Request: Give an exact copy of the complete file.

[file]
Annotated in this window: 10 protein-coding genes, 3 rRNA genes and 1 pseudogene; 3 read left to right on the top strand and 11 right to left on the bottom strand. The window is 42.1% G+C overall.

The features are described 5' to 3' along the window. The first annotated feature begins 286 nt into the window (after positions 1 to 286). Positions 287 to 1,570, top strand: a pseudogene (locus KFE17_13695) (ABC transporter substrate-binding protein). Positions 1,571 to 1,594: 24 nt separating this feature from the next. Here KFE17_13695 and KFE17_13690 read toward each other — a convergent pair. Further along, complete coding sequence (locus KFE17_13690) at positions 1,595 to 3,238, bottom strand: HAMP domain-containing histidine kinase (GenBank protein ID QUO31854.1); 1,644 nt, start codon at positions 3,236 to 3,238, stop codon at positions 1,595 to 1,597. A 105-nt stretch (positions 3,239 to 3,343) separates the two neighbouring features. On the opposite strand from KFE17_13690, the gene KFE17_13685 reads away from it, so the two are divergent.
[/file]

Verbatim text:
Annotated in this window: 10 protein-coding genes, 3 rRNA genes and 1 pseudogene; 3 read left to right on the top strand and 11 right to left on the bottom strand. The window is 42.1% G+C overall.

The features are described 5' to 3' along the window. The first annotated feature begins 286 nt into the window (after positions 1 to 286). Positions 287 to 1,570, top strand: a pseudogene (locus KFE17_13695) (ABC transporter substrate-binding protein). Positions 1,571 to 1,594: 24 nt separating this feature from the next. Here KFE17_13695 and KFE17_13690 read toward each other — a convergent pair. Further along, complete coding sequence (locus KFE17_13690) at positions 1,595 to 3,238, bottom strand: HAMP domain-containing histidine kinase (GenBank protein ID QUO31854.1); 1,644 nt, start codon at positions 3,236 to 3,238, stop codon at positions 1,595 to 1,597. A 105-nt stretch (positions 3,239 to 3,343) separates the two neighbouring features. On the opposite strand from KFE17_13690, the gene KFE17_13685 reads away from it, so the two are divergent.